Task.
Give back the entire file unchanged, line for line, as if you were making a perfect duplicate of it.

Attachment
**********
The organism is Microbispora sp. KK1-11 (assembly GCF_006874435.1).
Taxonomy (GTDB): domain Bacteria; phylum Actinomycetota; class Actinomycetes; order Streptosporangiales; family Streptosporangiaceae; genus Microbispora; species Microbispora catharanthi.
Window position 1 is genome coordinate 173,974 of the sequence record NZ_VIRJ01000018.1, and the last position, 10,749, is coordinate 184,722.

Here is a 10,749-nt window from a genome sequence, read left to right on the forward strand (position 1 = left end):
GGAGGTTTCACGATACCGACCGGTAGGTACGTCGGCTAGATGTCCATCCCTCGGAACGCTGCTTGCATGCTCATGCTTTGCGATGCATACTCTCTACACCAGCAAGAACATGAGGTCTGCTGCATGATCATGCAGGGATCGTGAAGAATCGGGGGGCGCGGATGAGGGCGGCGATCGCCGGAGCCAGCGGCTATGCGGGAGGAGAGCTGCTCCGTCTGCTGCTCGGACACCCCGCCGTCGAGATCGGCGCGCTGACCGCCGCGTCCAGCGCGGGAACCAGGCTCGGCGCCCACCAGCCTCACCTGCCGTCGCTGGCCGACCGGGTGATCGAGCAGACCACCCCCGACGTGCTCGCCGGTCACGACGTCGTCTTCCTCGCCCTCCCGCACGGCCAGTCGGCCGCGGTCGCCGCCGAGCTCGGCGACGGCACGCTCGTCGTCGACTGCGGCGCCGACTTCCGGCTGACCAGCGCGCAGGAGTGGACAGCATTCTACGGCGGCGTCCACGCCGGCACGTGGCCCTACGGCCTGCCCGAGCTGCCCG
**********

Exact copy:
The organism is Microbispora sp. KK1-11 (assembly GCF_006874435.1).
Taxonomy (GTDB): domain Bacteria; phylum Actinomycetota; class Actinomycetes; order Streptosporangiales; family Streptosporangiaceae; genus Microbispora; species Microbispora catharanthi.
Window position 1 is genome coordinate 173,974 of the sequence record NZ_VIRJ01000018.1, and the last position, 10,749, is coordinate 184,722.

Here is a 10,749-nt window from a genome sequence, read left to right on the forward strand (position 1 = left end):
GGAGGTTTCACGATACCGACCGGTAGGTACGTCGGCTAGATGTCCATCCCTCGGAACGCTGCTTGCATGCTCATGCTTTGCGATGCATACTCTCTACACCAGCAAGAACATGAGGTCTGCTGCATGATCATGCAGGGATCGTGAAGAATCGGGGGGCGCGGATGAGGGCGGCGATCGCCGGAGCCAGCGGCTATGCGGGAGGAGAGCTGCTCCGTCTGCTGCTCGGACACCCCGCCGTCGAGATCGGCGCGCTGACCGCCGCGTCCAGCGCGGGAACCAGGCTCGGCGCCCACCAGCCTCACCTGCCGTCGCTGGCCGACCGGGTGATCGAGCAGACCACCCCCGACGTGCTCGCCGGTCACGACGTCGTCTTCCTCGCCCTCCCGCACGGCCAGTCGGCCGCGGTCGCCGCCGAGCTCGGCGACGGCACGCTCGTCGTCGACTGCGGCGCCGACTTCCGGCTGACCAGCGCGCAGGAGTGGACAGCATTCTACGGCGGCGTCCACGCCGGCACGTGGCCCTACGGCCTGCCCGAGCTGCCCG